• Ability: Low. Our research shows that researching and buying insurance is not easy, but motivation may be strong enough to overcome the lack of ability, especially if competitors make the experience extremely simple. This is a key focus for Digital Insurance 2.0 players.
  • Trigger: Life event (marriage, birth of a child, new home, starting a new business, etc.)
  • Motivation: high. Anticipation: fear (realization of what you could lose and desire to protect it)
  • Ability: Low. Again, as our research shows, insurance researching and buying is not easy, especially for those new to insurance (i.e. millennials, Gen Z).

In stark contrast, Digital Insurance 2.0 companies are using data, technology, platforms and processes to beat Insurance 1.0 models in all three components of the Fogg Behavior Model:

Digital Insurance 2.0 Triggers: Using new data sources, including location, activity and condition data from connected devices, combined with improving analytics and AI/cognitive computing, insurers can predict and respond in real time to occasions where people should be highly motivated to act. Using platform-based ecosystems, the trigger for insurance can even be embedded or “invisible” as part of another transaction or activity, like buying a house or an Uber driver picking up a passenger.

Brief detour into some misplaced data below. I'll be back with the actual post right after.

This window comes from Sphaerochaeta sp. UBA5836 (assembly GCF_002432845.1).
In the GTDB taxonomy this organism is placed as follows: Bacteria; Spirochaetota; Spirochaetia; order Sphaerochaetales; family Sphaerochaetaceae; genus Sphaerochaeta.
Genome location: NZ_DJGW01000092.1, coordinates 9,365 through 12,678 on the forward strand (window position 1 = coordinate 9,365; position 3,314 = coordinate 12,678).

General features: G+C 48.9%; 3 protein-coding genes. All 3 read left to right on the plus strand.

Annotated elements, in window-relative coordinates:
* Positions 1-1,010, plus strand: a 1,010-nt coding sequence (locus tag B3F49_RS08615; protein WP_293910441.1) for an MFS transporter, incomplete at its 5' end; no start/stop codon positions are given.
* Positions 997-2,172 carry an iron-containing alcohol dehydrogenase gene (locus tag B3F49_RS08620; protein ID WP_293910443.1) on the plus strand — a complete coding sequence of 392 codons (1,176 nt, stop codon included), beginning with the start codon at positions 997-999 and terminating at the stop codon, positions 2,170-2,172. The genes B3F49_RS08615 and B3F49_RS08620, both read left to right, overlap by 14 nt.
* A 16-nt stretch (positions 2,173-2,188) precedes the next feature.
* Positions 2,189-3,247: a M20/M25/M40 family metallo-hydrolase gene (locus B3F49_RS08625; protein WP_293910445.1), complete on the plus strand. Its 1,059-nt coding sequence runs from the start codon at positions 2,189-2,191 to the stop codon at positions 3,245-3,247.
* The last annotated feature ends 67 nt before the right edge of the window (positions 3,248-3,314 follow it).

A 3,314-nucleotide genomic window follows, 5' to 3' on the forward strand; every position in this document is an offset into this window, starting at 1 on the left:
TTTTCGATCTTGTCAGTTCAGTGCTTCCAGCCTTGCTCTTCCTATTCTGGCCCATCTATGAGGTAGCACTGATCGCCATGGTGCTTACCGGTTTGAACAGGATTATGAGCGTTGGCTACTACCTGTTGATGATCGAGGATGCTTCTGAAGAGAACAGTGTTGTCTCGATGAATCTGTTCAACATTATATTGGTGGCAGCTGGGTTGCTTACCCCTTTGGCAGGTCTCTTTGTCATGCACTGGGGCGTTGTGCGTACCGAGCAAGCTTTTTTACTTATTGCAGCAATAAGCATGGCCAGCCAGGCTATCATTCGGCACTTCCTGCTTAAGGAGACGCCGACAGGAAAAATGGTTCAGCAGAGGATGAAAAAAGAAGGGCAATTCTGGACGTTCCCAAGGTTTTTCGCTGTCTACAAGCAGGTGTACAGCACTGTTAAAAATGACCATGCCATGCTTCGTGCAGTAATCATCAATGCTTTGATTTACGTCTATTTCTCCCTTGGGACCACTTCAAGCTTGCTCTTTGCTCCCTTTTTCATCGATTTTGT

See also: Much Higher Bar for Customer Service  

Digital Insurance 2.0 Motivators: The data and analytics enable triggers that can “catch” customers before or during an event whose immediacy and context should result in higher motivation to act…or to not have to engage in an insurance-related behavior at all, in the case of a platform-based ecosystem.

Digital Insurance 2.0 Abilities: AI-driven apps radically simplify and speed insurance transactions like researching and buying insurance and filing claims. Platform-based ecosystems organize all relevant components of a customer’s journey into one place, including insurance, greatly simplifying the process by removing silos and embedding and streamlining tasks.

Digital Insurance 2.0 players, many from insurech, are effectively using these three attributes.

  • It was the combination of a life event trigger, high motivation and low ability that inspired Yaron Ben-Zvi to start Haven Life in an effort to simplify the process of choosing and buying life insurance.
  • Lemonade’s behavioral-economics-based model radically simplified, redesigned and sped up the insurance process, from buying to claims, positioning the company for growth.